Morocco is a 1930 American Pre-Code romance drama film directed by Josef von Sternberg and starring Gary Cooper, Marlene Dietrich, and Adolphe Menjou. Based on the novel Amy Jolly by Benno Vigny and adapted by Jules Furthman, the film is about a cabaret singer and a Legionnaire who fall in love during the Rif War, but their relationship is complicated by his womanizing and the appearance of a rich man who is also in love with her. The film is most famous for the scene in which Dietrich performs a song dressed in a man's tailcoat and kisses another woman (to the embarrassment of the latter), both of which were rather scandalous for the period.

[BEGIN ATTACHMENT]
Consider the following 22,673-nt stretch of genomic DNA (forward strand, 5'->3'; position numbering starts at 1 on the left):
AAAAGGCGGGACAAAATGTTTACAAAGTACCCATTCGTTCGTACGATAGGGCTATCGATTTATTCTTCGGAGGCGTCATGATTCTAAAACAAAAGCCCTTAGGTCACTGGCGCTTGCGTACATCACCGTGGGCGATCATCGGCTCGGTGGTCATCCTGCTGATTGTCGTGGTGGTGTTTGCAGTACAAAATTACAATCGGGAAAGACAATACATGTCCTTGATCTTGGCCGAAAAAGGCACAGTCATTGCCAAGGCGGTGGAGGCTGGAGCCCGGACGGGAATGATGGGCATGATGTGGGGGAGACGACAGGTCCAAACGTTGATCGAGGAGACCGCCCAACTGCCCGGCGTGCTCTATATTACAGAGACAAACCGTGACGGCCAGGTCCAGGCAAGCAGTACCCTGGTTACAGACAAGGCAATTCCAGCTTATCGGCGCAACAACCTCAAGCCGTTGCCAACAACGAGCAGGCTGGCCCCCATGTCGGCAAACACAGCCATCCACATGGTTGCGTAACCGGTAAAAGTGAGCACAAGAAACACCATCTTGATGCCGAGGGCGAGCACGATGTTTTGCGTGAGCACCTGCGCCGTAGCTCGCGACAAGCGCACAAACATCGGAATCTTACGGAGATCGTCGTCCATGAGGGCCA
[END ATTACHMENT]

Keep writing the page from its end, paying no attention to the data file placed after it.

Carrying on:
Morocco was nominated for four Academy Awards in the categories of Best Actress in a Leading Role (Marlene Dietrich), Best Art Direction, Best Cinematography and Best Director (Josef von Sternberg). In 1992, Morocco was selected for preservation in the United States National Film Registry by the Library of Congress as being "culturally, historically, or aesthetically significant".